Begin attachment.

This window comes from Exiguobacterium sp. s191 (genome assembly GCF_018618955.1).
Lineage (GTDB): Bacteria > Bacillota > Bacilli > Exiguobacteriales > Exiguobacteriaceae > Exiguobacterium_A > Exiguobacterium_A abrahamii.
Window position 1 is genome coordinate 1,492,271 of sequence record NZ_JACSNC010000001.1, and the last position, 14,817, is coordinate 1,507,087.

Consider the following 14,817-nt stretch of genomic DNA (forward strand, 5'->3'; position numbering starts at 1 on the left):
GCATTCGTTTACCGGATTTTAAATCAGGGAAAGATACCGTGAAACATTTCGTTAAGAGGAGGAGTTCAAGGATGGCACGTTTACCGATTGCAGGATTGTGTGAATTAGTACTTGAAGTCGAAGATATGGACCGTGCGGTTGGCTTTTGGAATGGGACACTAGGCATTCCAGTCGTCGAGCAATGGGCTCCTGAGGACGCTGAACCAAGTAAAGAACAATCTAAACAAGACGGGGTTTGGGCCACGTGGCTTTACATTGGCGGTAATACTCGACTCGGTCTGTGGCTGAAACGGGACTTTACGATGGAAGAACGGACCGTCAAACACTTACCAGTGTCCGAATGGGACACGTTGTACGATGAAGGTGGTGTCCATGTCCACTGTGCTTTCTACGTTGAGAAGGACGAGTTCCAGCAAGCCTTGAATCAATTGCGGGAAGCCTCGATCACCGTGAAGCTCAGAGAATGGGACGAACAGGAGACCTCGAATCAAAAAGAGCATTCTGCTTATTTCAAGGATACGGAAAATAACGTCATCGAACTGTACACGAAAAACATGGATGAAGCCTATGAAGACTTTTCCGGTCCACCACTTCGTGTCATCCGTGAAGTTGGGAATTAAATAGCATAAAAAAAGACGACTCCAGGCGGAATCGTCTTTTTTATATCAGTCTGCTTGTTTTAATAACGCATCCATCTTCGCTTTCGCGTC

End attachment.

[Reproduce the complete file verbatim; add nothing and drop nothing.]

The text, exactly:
This window comes from Exiguobacterium sp. s191 (genome assembly GCF_018618955.1).
Lineage (GTDB): Bacteria > Bacillota > Bacilli > Exiguobacteriales > Exiguobacteriaceae > Exiguobacterium_A > Exiguobacterium_A abrahamii.
Window position 1 is genome coordinate 1,492,271 of sequence record NZ_JACSNC010000001.1, and the last position, 14,817, is coordinate 1,507,087.

Consider the following 14,817-nt stretch of genomic DNA (forward strand, 5'->3'; position numbering starts at 1 on the left):
GCATTCGTTTACCGGATTTTAAATCAGGGAAAGATACCGTGAAACATTTCGTTAAGAGGAGGAGTTCAAGGATGGCACGTTTACCGATTGCAGGATTGTGTGAATTAGTACTTGAAGTCGAAGATATGGACCGTGCGGTTGGCTTTTGGAATGGGACACTAGGCATTCCAGTCGTCGAGCAATGGGCTCCTGAGGACGCTGAACCAAGTAAAGAACAATCTAAACAAGACGGGGTTTGGGCCACGTGGCTTTACATTGGCGGTAATACTCGACTCGGTCTGTGGCTGAAACGGGACTTTACGATGGAAGAACGGACCGTCAAACACTTACCAGTGTCCGAATGGGACACGTTGTACGATGAAGGTGGTGTCCATGTCCACTGTGCTTTCTACGTTGAGAAGGACGAGTTCCAGCAAGCCTTGAATCAATTGCGGGAAGCCTCGATCACCGTGAAGCTCAGAGAATGGGACGAACAGGAGACCTCGAATCAAAAAGAGCATTCTGCTTATTTCAAGGATACGGAAAATAACGTCATCGAACTGTACACGAAAAACATGGATGAAGCCTATGAAGACTTTTCCGGTCCACCACTTCGTGTCATCCGTGAAGTTGGGAATTAAATAGCATAAAAAAAGACGACTCCAGGCGGAATCGTCTTTTTTATATCAGTCTGCTTGTTTTAATAACGCATCCATCTTCGCTTTCGCGTC